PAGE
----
Home Focus Feature Understanding Two-Post Hoists

Understanding Two-Post Hoists

by Digital Mayne Media

The average Australian car parc has evolved significantly over the years. We are now seeing long 4WD dual cab work utes, electric vehicles and of course the emerging market of very large American utes.

Many shops still run hoists designed in the ‘80s and ‘90s. Are they safe to lift contemporary vehicles? Let’s take a look at the loads and design parameters of modern two-post lifts and how they may or may not be suitable for safe lifting.

Safe lifting of vehicles should be a safety priority for every manager within the management chain of any workshop lifting vehicles. Safe lifting starts with using the correct hoist for the correct application. Obvious factors include the safe working limit of each hoist, its safe use and ensuring you comply with maintenance requirements. The less obvious consideration is what type of two-post is suitable for the vehicles you intend to lift.

Two post hoists are available in many different configurations. Many manufacturers have different styles of two-post hoists available. To understand what each hoist is suitable for we will need to discuss the different styles of two-post hoist and the terminology behind each hoist.

Uneven pad loading and arm slipping are the primary reasons a vehicle may fall from a hoist. Pad loading is the weight bearing down on the lift pad (the rubber pad which we locate under the vehicle). This is normally designed into the vehicle by the manufacturer.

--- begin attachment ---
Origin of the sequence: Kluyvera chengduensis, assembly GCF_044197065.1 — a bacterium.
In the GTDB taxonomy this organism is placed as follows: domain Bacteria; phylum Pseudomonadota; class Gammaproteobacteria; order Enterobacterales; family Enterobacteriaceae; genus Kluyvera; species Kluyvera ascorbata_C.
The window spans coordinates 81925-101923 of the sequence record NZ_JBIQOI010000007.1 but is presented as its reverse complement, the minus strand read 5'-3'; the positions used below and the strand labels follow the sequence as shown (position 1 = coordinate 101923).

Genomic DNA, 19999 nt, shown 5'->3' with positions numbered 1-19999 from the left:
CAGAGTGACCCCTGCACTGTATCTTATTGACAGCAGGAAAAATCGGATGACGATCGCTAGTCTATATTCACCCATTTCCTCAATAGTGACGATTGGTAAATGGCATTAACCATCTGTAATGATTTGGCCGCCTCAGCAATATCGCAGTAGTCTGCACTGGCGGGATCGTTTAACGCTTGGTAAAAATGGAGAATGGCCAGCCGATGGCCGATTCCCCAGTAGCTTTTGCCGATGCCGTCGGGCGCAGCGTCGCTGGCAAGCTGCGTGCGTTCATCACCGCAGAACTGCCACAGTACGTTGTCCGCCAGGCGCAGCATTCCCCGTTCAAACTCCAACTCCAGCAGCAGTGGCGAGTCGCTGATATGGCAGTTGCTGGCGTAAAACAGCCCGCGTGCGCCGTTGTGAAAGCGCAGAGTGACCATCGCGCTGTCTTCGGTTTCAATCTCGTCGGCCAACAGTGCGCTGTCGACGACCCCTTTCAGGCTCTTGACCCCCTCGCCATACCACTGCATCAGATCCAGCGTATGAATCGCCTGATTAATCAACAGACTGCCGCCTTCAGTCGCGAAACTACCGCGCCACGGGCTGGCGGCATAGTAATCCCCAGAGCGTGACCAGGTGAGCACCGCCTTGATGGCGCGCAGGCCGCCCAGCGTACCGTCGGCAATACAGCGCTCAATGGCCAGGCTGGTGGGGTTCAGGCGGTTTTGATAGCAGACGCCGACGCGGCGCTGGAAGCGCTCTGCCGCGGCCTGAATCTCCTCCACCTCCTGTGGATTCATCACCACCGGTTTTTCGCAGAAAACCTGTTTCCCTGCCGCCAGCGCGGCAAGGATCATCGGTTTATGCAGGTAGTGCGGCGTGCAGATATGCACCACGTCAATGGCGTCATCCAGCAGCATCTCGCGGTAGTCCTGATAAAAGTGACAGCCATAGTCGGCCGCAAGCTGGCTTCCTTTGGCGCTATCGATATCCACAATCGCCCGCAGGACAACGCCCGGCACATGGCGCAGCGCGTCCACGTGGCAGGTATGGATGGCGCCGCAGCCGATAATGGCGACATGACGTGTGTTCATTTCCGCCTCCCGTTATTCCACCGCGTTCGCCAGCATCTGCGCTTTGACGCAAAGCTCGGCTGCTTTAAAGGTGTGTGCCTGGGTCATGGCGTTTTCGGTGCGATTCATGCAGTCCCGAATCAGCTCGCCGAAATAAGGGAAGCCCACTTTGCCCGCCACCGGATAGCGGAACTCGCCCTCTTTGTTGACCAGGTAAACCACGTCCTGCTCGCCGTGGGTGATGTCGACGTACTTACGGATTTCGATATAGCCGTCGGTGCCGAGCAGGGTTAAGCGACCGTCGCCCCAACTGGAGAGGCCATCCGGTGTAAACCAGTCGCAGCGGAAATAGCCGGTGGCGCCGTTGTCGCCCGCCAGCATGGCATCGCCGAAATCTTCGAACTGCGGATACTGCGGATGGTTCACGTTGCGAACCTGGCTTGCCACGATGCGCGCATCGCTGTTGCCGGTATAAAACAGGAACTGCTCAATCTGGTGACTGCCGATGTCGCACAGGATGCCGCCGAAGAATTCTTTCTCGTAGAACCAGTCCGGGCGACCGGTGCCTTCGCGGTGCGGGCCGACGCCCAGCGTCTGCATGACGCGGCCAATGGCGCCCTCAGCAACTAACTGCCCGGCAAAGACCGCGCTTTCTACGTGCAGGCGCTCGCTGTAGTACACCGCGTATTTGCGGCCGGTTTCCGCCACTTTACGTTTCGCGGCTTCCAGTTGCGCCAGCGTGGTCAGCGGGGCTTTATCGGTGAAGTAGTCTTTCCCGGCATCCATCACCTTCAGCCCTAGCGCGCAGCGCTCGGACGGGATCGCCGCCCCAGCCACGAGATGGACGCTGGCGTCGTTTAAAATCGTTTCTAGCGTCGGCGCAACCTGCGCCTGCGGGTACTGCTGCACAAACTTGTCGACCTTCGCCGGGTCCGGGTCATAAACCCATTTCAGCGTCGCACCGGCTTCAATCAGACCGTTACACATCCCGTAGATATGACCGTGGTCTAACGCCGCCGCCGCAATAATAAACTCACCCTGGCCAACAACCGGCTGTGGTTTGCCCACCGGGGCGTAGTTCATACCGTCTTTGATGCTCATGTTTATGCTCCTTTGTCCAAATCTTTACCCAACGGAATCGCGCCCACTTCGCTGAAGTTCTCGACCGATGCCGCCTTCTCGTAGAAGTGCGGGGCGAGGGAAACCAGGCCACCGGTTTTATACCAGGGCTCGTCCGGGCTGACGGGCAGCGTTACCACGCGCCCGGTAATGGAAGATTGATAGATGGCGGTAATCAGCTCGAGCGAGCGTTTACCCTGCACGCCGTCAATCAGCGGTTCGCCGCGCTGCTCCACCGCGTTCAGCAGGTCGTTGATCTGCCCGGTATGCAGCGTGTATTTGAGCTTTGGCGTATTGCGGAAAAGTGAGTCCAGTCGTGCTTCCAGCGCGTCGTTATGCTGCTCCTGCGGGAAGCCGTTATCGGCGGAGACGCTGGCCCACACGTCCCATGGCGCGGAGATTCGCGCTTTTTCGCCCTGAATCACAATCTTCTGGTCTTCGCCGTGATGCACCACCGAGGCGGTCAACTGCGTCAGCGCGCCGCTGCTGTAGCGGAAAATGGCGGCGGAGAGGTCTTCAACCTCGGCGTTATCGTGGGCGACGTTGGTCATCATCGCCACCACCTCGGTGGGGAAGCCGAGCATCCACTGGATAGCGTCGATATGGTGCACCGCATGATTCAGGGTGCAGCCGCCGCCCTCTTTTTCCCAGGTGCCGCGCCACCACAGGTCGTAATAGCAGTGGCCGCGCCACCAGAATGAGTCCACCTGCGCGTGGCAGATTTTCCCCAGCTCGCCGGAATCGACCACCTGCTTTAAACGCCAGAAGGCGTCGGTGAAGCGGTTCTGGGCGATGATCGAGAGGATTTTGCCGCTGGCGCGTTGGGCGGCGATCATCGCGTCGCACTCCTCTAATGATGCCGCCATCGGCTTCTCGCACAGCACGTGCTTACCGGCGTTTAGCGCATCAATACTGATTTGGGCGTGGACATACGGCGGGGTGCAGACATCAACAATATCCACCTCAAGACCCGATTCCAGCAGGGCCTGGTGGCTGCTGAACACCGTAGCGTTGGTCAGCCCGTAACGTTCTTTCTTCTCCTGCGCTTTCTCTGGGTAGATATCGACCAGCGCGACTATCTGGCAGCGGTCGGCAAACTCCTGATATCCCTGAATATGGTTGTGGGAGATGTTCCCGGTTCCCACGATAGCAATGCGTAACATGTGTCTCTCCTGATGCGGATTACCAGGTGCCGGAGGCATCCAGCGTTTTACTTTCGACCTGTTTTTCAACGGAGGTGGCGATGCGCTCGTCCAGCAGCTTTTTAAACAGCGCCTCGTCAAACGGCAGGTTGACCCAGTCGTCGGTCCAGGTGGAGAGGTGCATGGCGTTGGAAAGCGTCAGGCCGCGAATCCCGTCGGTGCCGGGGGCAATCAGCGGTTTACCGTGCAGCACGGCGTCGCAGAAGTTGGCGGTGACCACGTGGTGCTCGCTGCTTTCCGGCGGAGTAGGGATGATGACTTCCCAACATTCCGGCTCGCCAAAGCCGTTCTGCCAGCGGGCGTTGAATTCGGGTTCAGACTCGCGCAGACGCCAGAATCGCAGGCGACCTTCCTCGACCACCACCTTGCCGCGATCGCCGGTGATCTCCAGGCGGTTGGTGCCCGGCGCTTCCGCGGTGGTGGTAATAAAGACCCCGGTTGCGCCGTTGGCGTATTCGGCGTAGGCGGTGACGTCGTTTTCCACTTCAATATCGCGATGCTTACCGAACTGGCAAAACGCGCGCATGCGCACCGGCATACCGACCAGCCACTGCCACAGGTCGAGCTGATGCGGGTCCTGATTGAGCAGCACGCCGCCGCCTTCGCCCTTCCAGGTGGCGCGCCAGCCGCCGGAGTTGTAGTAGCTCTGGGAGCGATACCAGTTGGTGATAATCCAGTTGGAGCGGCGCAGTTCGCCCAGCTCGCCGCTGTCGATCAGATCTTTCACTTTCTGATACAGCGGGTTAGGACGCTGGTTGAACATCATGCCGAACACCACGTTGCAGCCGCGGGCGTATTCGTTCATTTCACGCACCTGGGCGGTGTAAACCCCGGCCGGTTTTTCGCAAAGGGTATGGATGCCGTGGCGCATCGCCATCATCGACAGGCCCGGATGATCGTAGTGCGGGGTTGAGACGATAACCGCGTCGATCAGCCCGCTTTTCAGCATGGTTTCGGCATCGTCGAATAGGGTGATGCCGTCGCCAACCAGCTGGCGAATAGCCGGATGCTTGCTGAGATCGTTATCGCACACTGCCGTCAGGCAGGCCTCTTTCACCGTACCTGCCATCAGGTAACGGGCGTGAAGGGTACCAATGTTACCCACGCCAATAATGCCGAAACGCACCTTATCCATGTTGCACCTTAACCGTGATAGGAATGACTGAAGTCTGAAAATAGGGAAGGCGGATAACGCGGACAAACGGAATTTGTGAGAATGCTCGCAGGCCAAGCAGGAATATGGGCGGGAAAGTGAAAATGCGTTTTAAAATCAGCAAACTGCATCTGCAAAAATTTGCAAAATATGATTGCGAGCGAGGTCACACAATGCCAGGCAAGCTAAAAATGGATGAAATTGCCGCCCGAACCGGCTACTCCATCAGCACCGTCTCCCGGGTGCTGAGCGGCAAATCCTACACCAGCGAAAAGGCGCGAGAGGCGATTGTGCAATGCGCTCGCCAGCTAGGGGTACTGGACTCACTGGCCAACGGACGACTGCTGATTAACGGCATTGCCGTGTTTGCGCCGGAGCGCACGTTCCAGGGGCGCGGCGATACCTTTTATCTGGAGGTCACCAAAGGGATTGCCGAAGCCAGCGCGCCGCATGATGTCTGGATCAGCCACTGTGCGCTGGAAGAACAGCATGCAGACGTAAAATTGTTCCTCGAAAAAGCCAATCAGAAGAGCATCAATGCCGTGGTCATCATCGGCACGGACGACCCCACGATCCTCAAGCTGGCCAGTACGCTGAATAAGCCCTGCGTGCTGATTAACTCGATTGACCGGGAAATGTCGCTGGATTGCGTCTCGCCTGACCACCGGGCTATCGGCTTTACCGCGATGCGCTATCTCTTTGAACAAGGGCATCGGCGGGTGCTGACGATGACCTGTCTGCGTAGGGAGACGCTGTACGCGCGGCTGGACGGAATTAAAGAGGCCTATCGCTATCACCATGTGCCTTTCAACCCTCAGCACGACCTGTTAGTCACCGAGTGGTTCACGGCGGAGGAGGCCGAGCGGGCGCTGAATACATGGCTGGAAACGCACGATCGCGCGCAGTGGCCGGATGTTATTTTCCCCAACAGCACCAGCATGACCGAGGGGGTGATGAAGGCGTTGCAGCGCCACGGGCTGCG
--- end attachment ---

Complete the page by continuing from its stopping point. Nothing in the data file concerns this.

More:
The spread of weight over these pads needs to be as even as possible – ideally 25 per cent of the vehicles weight on each pad, however the manufacturer of the hoist will have a recommendation of pad loadings displayed as a percentage of vehicle weight such as 60 per cent front pads and 40 per cent rear pads loaded. Many hoists have this on a decal on the side of the hoist. If this is followed and the arm restraint locks are functional it will be extremely difficult to lose a vehicle off of a two-post hoist assuming there are no modifications to the vehicle.

The challenge is achieving that when lifting modified large utes and still staying within the design parameters of the hoist (60/40 weight split). Following manufacturer recommended lift points on the vehicle will ensure correct pad loading (assuming no aftermarket accessories are fitted or the vehicle has no tool tray body on the back). Deviations from standard vehicle conditions are primarily where the risk lies when lifting vehicles. In other words, lifting dual cab utes with loaded canopies and trays.

Due to the popularity of the “clear floor” (baseless) type of hoist we will only discuss this configuration (no obstructions on the floor between the posts – no drive over hump). Assuming there have been no modifications to vehicles we can assess two-post hoists with the following considerations.

This hoist has rotated posts with a shorter front arm and longer rear arm.